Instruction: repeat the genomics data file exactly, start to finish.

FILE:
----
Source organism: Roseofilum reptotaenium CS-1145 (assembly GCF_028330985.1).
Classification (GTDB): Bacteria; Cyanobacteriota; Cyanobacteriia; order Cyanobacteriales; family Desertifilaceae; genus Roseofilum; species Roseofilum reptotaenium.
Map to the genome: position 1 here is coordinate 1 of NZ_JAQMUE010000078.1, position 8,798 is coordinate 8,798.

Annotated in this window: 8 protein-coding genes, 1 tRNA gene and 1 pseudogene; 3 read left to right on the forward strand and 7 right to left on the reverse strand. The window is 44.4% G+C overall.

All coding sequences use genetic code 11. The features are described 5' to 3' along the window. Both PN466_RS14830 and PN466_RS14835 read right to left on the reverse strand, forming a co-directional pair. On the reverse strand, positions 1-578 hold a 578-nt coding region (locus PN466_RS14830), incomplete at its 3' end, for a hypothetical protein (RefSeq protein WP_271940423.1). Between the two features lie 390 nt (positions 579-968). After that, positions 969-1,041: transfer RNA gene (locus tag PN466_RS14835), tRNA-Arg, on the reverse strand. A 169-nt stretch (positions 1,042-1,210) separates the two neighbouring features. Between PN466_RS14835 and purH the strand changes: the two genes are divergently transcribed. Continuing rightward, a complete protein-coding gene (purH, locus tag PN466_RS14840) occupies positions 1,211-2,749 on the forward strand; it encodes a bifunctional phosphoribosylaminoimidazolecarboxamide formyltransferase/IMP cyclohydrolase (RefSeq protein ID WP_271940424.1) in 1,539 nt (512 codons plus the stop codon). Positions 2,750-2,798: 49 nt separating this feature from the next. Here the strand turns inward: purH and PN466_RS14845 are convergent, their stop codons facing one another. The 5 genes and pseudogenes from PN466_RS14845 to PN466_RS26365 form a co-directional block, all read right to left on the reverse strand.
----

Source organism: Roseofilum reptotaenium CS-1145 (assembly GCF_028330985.1).
Classification (GTDB): Bacteria; Cyanobacteriota; Cyanobacteriia; order Cyanobacteriales; family Desertifilaceae; genus Roseofilum; species Roseofilum reptotaenium.
Map to the genome: position 1 here is coordinate 1 of NZ_JAQMUE010000078.1, position 8,798 is coordinate 8,798.

Annotated in this window: 8 protein-coding genes, 1 tRNA gene and 1 pseudogene; 3 read left to right on the forward strand and 7 right to left on the reverse strand. The window is 44.4% G+C overall.

All coding sequences use genetic code 11. The features are described 5' to 3' along the window. Both PN466_RS14830 and PN466_RS14835 read right to left on the reverse strand, forming a co-directional pair. On the reverse strand, positions 1-578 hold a 578-nt coding region (locus PN466_RS14830), incomplete at its 3' end, for a hypothetical protein (RefSeq protein WP_271940423.1). Between the two features lie 390 nt (positions 579-968). After that, positions 969-1,041: transfer RNA gene (locus tag PN466_RS14835), tRNA-Arg, on the reverse strand. A 169-nt stretch (positions 1,042-1,210) separates the two neighbouring features. Between PN466_RS14835 and purH the strand changes: the two genes are divergently transcribed. Continuing rightward, a complete protein-coding gene (purH, locus tag PN466_RS14840) occupies positions 1,211-2,749 on the forward strand; it encodes a bifunctional phosphoribosylaminoimidazolecarboxamide formyltransferase/IMP cyclohydrolase (RefSeq protein ID WP_271940424.1) in 1,539 nt (512 codons plus the stop codon). Positions 2,750-2,798: 49 nt separating this feature from the next. Here the strand turns inward: purH and PN466_RS14845 are convergent, their stop codons facing one another. The 5 genes and pseudogenes from PN466_RS14845 to PN466_RS26365 form a co-directional block, all read right to left on the reverse strand.